Revans font family, designed by Ahmad Ramzi Fahruddin for Arterfak Project. A sleek ultra-modern serif font type example.
Merisca is a modern condensed serif font that was designed by Abul Almaududi and released by Pixesia Studio, in 2023.
Transitional serif fonts
Initially developed by English typographer John Baskerville in the late 1700s, transitional typefaces straddle the line between old-style serifs and modern (neoclassical) ones, combining elements of each. A transitional serif has much sharper serifs than humanist fonts.
You’ll notice these types of fonts have more contrast between the thick and the thin strokes in the letters.
Garcedo is a beautiful free transitional serif font.
LaFarge, released by Typetanic and designed by Gregory Shutters.
Slab serif fonts
Slab serifs grew to prominence in the 19th and 20th centuries for their use in advertising. They’re noticeable heavy serifs with consistent stroke weights, appearing almost like sans serifs with serif marks added on.
They’re sturdy and utilitarian fonts that are highly legible. A relic of the mass consumerism that they represent.
Lagom is a new slab serif by Fenotype.
How to use serif fonts
Serif fonts bring a timeless elegance to a brand. If you’re going for a classic, sophisticated look, a serif font might be the right choice.
Serif fonts do well in printed materials, and some research suggests that serif fonts are actually easier to read. With that in mind, you should consider using this type of font in body text, or areas where legibility is important.
Brands that use serif fonts: Rolex, Tiffany & Co., and Mercedes-Benz are traditional and luxurious brands that use serif fonts in their logos.
2. Sans serif font types
Sans serif means ‘without’ serifs. Sans serif typefaces are typically favored by brands because they’re accessible and flexible in terms of what you can apply them to. Sans serif fonts are typically great choices for logo fonts and headlines but can be used in body text just as easily.
These types of fonts are known for their versatility and are well-suited to industries like tech, fashion, banking, retail, and more.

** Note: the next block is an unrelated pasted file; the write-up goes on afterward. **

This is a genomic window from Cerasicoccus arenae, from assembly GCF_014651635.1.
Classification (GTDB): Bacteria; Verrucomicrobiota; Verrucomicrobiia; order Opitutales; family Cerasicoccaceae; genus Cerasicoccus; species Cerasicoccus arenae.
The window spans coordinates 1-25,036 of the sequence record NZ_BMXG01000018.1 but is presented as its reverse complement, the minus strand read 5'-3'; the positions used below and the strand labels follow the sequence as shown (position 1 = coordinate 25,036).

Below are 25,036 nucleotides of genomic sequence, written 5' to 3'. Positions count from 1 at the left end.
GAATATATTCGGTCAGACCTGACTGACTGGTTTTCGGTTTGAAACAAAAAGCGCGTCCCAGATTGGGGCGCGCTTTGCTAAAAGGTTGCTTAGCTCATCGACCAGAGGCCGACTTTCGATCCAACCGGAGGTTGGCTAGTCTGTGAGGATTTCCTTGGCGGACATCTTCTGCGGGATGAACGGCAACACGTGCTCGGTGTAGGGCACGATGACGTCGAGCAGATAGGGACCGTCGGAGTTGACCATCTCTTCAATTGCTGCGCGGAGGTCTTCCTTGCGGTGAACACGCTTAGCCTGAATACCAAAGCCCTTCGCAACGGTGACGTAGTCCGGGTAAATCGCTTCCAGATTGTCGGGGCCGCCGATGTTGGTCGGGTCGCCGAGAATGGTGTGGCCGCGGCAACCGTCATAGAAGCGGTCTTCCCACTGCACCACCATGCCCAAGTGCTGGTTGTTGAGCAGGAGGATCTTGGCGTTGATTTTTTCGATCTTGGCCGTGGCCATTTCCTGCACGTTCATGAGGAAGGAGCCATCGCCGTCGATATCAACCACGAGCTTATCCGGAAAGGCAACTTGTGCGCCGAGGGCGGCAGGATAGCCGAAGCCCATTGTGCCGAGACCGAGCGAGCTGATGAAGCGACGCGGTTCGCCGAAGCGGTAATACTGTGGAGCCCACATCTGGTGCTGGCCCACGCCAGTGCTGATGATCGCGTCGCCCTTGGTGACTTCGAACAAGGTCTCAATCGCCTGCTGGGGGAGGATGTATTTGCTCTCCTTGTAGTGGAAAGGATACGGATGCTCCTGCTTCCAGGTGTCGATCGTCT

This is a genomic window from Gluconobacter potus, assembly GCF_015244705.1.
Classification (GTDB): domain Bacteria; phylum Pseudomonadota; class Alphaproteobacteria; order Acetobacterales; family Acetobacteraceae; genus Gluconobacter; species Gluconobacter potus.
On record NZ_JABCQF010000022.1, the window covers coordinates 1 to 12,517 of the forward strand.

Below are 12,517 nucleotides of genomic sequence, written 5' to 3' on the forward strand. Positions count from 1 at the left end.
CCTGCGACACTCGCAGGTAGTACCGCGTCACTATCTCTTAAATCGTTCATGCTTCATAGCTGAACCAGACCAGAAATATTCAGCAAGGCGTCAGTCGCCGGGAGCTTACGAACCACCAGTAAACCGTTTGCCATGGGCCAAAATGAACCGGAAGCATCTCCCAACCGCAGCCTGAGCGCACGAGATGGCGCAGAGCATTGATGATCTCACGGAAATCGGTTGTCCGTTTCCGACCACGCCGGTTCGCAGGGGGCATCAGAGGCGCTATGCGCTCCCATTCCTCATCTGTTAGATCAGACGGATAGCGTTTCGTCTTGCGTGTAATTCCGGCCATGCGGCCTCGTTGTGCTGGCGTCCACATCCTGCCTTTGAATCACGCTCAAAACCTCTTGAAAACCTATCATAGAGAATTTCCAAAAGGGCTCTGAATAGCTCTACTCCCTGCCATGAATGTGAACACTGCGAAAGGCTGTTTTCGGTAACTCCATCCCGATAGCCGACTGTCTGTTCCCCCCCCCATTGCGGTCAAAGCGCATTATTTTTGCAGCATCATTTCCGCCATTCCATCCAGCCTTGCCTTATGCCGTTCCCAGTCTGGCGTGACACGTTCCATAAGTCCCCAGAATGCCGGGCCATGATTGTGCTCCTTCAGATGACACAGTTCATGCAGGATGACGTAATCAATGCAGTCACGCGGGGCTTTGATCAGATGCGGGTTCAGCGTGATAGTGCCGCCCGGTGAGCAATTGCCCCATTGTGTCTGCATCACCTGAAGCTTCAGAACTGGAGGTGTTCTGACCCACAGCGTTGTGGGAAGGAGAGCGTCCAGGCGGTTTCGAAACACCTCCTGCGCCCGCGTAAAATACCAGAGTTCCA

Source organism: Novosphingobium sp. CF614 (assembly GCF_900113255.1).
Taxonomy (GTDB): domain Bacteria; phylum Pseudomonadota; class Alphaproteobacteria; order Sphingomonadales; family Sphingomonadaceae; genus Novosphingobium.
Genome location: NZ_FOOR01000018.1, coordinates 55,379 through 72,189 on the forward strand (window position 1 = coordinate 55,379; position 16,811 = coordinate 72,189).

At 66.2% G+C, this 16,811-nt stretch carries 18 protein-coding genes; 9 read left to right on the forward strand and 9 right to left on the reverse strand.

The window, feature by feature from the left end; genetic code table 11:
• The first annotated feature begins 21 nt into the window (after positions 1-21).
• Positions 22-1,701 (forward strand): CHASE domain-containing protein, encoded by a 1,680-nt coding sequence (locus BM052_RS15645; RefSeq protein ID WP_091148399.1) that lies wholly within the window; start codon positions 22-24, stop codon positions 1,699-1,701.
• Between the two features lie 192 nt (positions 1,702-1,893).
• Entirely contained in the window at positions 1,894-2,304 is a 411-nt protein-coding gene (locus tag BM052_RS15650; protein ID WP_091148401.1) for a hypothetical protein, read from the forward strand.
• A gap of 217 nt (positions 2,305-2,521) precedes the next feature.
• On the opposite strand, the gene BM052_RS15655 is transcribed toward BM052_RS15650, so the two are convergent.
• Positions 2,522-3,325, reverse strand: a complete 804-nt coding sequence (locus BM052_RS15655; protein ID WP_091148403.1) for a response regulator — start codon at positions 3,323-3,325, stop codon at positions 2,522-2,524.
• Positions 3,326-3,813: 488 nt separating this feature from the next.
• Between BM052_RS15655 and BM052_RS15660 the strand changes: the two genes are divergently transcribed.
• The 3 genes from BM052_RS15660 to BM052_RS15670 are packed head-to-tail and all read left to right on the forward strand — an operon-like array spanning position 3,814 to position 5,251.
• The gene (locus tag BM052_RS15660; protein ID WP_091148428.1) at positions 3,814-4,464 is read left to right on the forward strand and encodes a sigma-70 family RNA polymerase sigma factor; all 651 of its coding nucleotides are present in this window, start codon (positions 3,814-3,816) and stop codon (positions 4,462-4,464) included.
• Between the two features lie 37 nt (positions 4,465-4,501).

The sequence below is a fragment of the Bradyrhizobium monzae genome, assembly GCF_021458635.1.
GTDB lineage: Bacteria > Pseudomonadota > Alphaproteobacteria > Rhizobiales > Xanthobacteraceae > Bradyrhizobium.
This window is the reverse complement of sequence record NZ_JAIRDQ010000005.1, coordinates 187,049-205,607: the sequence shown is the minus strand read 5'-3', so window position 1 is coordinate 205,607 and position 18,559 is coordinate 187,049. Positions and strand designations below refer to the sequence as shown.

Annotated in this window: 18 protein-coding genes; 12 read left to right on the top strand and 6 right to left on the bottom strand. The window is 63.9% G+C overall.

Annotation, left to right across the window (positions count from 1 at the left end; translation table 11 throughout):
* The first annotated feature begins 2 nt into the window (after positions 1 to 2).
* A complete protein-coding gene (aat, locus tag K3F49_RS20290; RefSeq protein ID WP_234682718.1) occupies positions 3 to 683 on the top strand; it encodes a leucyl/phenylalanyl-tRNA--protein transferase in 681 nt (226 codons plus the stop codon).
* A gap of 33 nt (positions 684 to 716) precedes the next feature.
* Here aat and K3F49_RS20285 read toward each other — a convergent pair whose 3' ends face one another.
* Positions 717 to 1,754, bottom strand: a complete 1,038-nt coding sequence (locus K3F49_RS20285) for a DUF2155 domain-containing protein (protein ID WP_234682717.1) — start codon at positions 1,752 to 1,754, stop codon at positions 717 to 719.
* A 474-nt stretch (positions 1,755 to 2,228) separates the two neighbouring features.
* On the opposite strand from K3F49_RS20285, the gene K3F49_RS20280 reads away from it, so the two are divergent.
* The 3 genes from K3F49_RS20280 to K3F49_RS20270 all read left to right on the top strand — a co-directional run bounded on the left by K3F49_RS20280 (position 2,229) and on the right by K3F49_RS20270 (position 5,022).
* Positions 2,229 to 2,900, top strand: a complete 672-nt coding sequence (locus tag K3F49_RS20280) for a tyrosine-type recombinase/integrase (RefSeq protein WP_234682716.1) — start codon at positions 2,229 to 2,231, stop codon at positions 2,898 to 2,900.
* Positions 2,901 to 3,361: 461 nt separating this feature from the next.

Let’s look at the main types of sans-serif fonts below.
- Grotesque sans serif fonts
- Geometric sans serif fonts
- Humanist sans serif fonts
Grotesque sans serif fonts
Grotesque sans serifs were some of the original sans serif fonts (judging by the name, I guess people didn’t like them at first.) Still, they were some of the most commercially available typefaces and have stood the test of time.
Most grotesques are of a geometric design, with simple lettering and more or less even stroke weights. They’re great for bold display fonts (we’ll get to those below) that need a bit of character. Grotesque sans serif fonts work perfectly in editorial design or ad headlines.
The legendary Latinotype foundry released Grotesco.
Santi Rey created the grotesque font, Alfreda.
Geometric sans serif fonts
These are arguably the most popular sans serifs fonts around and have been trending for years, with no sign of let up this year. They are highly structured, geometric-looking fonts with wide versatility. Stroke weight is usually pretty consistent all-round, and the form of each letter is built around a clear geometry.
Garute is a modern sans-serif typeface released in 2023 by MJType.
Futura Now, an update of the legendary geometric font Futura, was designed by Monotype
Humanist sans serif fonts
Humanist, or humanistic sans serifs, are defined by their organic feel and their relationship to roman inscription lettering. They are a close cousin of serif types in both look and proportions, and it has been claimed that they’re the most readable sans serif fonts as a result.
Created by Stawix Ruecha for Eastlane.
Monaco is a humanist typeface created by Salih Kizilkaya.
How to use sans serif fonts
Sans serif fonts are incredibly versatile. They can be bold and striking when set in a heavier weight, or minimal and airy when selected in lighter weights.
- Use bold, heavy sans serifs to call attention to something in a headline or announcement.